To illustrate what this learning “from, with, and about each other,” as Bode calls it, at the interprofessional training ward involves, he and his colleagues provide the example of a two-year-old boy lying in the hospital with obstructive bronchitis: When the morning shift begins, the nursing trainees from the night shift sit down together with the students from her team, take a look at the patient’s vital parameters, like respiratory rate and blood pressure, as well as what medications he has been given over the night, and the nursing trainees report on what the young patient’s night was like.

Then they all pay a visit to the patient in his room and monitor his breathing, and the medical students listen to the sounds from his chest. “Giving physical examinations is a core skill for doctors,” says Bode. But in the interprofessional team, the nursing trainees then also have the chance to take the stethoscope into their hands and check the child’s breathing, “to experience this actively,” explains Straub. The point is not to mix up the various areas of responsibility but to convey an understanding of what practitioners of the other profession do and when, how, and why they do it.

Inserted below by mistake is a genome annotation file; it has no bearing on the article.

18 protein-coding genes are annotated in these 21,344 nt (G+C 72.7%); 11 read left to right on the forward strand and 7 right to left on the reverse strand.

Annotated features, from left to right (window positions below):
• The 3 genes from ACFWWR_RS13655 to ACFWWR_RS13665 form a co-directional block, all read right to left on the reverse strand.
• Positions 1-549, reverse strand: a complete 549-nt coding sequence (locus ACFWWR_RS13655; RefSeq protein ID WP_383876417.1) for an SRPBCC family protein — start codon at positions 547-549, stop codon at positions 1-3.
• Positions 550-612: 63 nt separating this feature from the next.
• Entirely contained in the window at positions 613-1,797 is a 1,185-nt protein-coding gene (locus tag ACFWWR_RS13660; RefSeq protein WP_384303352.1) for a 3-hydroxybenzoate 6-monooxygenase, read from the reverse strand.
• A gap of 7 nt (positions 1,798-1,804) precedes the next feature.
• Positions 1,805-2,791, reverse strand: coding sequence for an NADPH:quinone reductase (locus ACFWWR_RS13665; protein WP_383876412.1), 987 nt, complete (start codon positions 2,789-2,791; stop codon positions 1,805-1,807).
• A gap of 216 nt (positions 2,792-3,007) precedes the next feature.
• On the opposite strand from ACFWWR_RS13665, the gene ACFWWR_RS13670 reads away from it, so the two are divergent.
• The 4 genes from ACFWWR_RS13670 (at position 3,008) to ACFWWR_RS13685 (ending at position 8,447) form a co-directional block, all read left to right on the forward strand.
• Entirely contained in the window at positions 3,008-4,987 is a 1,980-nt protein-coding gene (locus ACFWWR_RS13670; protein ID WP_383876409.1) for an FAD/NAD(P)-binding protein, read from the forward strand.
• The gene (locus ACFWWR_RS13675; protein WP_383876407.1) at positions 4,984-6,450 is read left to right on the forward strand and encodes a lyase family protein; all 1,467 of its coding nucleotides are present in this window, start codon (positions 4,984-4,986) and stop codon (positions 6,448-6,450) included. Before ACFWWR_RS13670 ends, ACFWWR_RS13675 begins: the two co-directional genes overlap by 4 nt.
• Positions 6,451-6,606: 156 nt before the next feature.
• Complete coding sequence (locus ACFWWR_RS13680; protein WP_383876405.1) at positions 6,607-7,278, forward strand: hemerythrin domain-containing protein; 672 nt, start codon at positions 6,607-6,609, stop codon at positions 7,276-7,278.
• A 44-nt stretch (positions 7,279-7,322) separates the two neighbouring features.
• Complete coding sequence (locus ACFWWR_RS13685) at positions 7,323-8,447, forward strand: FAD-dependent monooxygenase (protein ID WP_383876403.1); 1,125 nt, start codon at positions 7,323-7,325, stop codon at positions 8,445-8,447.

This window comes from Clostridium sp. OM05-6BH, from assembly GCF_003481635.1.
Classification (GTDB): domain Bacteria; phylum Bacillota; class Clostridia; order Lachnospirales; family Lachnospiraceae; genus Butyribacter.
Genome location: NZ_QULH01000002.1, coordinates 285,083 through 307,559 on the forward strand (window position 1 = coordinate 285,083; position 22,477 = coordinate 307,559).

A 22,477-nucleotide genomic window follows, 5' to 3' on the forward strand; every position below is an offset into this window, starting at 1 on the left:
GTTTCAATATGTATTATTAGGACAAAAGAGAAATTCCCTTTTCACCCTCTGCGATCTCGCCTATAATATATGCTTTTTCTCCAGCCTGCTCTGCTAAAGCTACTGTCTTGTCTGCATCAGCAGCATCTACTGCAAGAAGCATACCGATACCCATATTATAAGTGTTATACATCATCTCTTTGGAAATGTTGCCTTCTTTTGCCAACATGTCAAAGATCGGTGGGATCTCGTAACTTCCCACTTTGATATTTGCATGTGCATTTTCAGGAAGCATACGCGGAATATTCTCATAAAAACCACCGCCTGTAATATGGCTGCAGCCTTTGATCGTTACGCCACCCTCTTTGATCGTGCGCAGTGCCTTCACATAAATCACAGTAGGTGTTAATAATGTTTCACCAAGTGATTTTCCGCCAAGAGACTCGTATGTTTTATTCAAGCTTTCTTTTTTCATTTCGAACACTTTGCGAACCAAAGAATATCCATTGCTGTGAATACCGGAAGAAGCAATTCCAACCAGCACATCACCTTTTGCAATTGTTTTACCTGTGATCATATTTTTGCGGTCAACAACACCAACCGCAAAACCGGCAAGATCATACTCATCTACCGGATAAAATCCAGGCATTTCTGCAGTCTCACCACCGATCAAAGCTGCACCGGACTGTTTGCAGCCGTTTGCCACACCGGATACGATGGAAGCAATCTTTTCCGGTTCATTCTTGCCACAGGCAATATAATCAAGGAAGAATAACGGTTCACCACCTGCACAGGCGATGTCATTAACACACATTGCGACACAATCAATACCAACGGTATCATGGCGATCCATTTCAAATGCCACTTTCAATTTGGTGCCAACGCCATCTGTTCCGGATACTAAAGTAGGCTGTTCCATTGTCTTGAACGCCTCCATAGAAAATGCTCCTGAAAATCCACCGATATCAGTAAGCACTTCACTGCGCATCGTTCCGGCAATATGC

If the child still has difficulty breathing, the medical students might advise the nursing trainees to give him an inhalation upon consulting the medical learning facilitator – but unlike doctors in their usual routines, they remain in the room while the future nurses administer the inhalation. “This helps me, as a doctor, to learn all that I need to know in practice,” says Bode, particularly as the sick toddler will not necessarily be cooperative and his understandably nervous parents might ask a lot of questions. “This, too, is a part of the shared experience: deciding who should calm down the child, who should explain what to the parents and how,” explains Straub. After all, the idea is for the team members to take on joint responsibility for the patient. Consequently, they listen to the sounds from the patient’s chest again together after administering the inhalation to gain an impression of how quickly and successfully it took effect.

Dependable and Independent